This note is for generous networkers that like to use email to glue together people that should meet. In my first book, Love is the Killer App, I call this the 3-Way-Email technique. It helps networkers make more connections than they can by arranging conference calls or meetings.
Over the last decade I’ve been on both ends of this treatment. Sometimes I’m the person emailing two or more people to connect them and more recently, I’ve been the beneficiary of someone helping me out over email. It’s given me a bird’s eye view of what works and doesn’t work with this technique. While email intros are fast, most of them end up treated like spam.
In most cases, unless the networker writes a very good email to introduce everyone…nothing happens. This is especially true when a PowerPerson is introduced via email to a ProspectivePartner. Unless the networker originating this connection sells the PowerPerson on replying, the email is usually ignored or deleted. The ProspectivePartner sometimes replies-to-all with a “thank you” and then suggests that a call be set up. But again, if the sales job to the PowerPerson is weak, nothing happens. That’s even true when the networker and the PowerPerson are good friends or close business associates.
Here’s a better way to use email to connect two or more people, especially with one or more of them are very busy or in high demand:
- Send a pre-connection email to the PowerPerson, telling him or her that in the following email you are going to introduce him or her to someone you think they’ll want to meet. Ask the PowerPerson to seriously consider replying.
- In your Networking email, be succinct, but persuasive. Make sure your subject line is clear: Introducing X to Y to accomplish Z. The first paragraph should introduce the ProspectivePartner with a single line bio (linking his/her name to a LinkedIn profile if possible). Be very clear to the PowerPerson why you want this meeting to occur. Do the same in the next paragraph, when you introduce the PowerPerson or if they are on similar ground, the second person. Don’t forget to link their name to a LinkedIn profile. This improves response rate.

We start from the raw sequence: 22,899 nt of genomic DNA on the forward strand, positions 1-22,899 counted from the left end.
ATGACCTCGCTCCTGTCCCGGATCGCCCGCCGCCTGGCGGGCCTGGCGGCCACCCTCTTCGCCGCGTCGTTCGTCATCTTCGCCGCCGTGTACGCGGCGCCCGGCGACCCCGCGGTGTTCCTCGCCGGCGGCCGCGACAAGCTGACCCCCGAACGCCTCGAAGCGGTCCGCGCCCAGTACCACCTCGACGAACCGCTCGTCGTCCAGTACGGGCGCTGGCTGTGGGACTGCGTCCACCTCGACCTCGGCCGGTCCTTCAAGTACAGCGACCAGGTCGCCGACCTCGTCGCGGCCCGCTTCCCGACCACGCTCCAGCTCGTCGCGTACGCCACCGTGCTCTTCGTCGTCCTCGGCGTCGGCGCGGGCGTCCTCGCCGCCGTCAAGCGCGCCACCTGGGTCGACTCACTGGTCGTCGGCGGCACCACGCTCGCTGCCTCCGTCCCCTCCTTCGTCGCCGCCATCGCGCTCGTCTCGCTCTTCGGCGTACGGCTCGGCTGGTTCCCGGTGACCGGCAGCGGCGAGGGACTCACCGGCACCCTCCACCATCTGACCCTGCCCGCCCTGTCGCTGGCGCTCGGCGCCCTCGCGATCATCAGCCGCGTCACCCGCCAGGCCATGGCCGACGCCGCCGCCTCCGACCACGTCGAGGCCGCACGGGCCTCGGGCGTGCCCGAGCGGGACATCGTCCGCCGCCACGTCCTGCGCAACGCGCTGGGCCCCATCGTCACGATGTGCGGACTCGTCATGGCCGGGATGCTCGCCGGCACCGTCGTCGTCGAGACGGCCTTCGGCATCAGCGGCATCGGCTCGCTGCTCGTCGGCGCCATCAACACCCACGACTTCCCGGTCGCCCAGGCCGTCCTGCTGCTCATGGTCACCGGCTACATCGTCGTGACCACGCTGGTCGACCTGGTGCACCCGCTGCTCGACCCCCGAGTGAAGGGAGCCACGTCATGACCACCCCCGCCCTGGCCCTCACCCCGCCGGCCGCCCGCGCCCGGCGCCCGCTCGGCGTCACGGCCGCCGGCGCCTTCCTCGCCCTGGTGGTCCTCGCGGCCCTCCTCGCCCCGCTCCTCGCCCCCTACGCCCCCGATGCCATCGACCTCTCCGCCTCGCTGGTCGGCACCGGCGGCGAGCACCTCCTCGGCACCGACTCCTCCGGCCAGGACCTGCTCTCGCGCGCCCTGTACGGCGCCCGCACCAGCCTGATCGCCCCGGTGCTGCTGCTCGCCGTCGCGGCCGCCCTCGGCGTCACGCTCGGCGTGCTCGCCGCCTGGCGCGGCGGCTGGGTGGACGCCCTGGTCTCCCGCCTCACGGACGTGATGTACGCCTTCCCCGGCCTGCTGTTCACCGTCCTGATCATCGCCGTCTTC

- If you can, include some points of interest. Talk about how long you’ve known either one, or what you’ve done with them in business. If they have a nickname or are known for something interesting, include that for color.
- Your third and final paragraph should outline what you think could come out of their connection. Be aspirational here. As the networker, you are selling both parties on connecting with each other, so don’t skimp on any details in projecting the future if they connect.
- If you don’t see any response for three or four days, resend the email introduction and say, “I really think the two of you should connect.”
Here’s an example:
Subject: Introducing Mark Carter to John Chen to create the ultimate ChiTown BizGame!
Body of email:
Mark, by way of email, meet John Chen AKA “Big Kid”. He’s an expert in the area of team building through gamification and well connected in Seattle. He’s also fun, creative and gets things done. I told him about you, and what you are accomplishing in Chicagoland, and he wants to meet you. PS – both of you are heavily involved in your regional MPI chapters, so you have lots to talk about.
John, by way of email, meet Mark Carter AKA CarterOfChicago. He’s one of the biggest people/opportunity connectors in the area and a true Lovecat as well. He’s well connected with several companies that might love your game tech as well as your personality. Follow up with him and setup a call to get to know each other.
I think the two of you might open up a new market for gamification of team-building. I also think you’ll likely spark a friendship. You know I don’t make these intros often, so consider it a call to action!